Something is wrong in America. From income inequality to race relations, to climate and health crises, the symptoms are well-known.
To determine the cause of these crises, the culture instructs us to look within; that responsibility rests with the individual. But what if the actual source of our societal sickness derives from the society itself?
“The economic game is rigged,” Bernie Sanders told us in the recent presidential campaign. But for a vast majority of Americans, that wasn’t news, as labor wages have remained stagnant since the late 1970s, while cost of living has skyrocketed along with CEO salaries.
What if the underlying problem is capitalism itself? What if working class exploitation is key to capitalism’s success, as Marx identified back in the 19th Century?
While it’s tempting to look back to the New Deal era as a time when capitalism functioned favorably for working people, FDR’s economic policies were basically mechanisms to save capitalism from the rising calls to nationalize banking and other industries due to the free-wheeling financial excesses that led to the Great Depression.
While New Deal policies created an economy that worked for working people, the natural tendencies of capitalism to exploit labor and resources to generate capital remained constant. And by the mid-70s, those tendencies started to push back against New Deal policies in the creation of neoliberal, free market policies.
By the 80s, with the election of Ronald Reagan, neoliberal policies were tilting the chessboard back in favor of the capitalists; from labor unions to corporations; from progressive taxation to tax policies that favored the wealthy. And the trend has continued unabated through Republican and Democratic administrations, resulting in the outsourcing of jobs and financial deregulation that led to the Great Recession of 2008, and decimation of America’s middle class.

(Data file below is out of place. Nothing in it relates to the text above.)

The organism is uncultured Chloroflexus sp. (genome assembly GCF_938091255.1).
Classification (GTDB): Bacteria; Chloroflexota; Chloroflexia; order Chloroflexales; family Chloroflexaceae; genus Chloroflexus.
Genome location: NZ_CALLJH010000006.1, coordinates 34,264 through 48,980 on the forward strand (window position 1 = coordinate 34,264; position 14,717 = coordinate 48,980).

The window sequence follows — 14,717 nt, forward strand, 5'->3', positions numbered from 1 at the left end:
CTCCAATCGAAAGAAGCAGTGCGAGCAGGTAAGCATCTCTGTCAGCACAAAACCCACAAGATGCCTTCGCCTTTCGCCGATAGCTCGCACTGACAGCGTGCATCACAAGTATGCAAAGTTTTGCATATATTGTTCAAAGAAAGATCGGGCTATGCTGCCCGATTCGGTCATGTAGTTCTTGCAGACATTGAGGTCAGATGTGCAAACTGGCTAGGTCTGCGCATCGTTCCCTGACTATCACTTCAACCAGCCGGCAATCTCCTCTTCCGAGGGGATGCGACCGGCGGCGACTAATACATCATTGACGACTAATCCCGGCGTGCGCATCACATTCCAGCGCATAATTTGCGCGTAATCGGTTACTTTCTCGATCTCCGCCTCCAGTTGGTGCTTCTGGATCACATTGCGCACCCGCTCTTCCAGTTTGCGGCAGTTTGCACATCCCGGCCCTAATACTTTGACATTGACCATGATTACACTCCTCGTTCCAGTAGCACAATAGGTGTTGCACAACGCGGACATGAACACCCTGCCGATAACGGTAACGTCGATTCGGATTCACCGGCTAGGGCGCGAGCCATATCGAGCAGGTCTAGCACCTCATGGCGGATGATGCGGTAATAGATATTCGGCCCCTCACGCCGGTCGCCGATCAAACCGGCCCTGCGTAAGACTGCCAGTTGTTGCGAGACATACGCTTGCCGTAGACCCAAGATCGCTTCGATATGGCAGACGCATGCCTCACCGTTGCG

While neoliberal economic policies have been the ideology underlying America’s vast suffering, it’s unlikely you’ll hear the term mentioned in mainstream media, academia or politics. The idea is to put the onus on the individual through institutionalized programs of mindfulness and positivity, for example, to stave off calls for nationalization of essential services. It’s my goal to bring the awareness of neoliberalism to the foreground.
It’s in that spirit I created the I Am Mannequin photo series. While I’ve been writing about the impacts on the individual from neoliberal economic policies for some time, it’s through my images of storefront mannequins trapped behind glass, with the outside world reflected, but out of reach, that finally give the discussion visual impact. Through this lens, anyone dependent on wages for economic survival in today’s America is a mannequin.
My goal is to develop this project into a teaching tool, in the form of a short documentary and book, to educate those trapped behind the glass about the injustice being perpetrated upon them, and that their plight is not of their doing, but of a system that capitalizes on the exploitation of humanity.
I’ll be posting essays in this space that will ultimately accompany the images in the book and documentary. I invite you to stay tuned.
To view the complete collection of I Am Mannequin images, click here.
To chip in to the GoFundMe effort to bring this project to fruition, click here.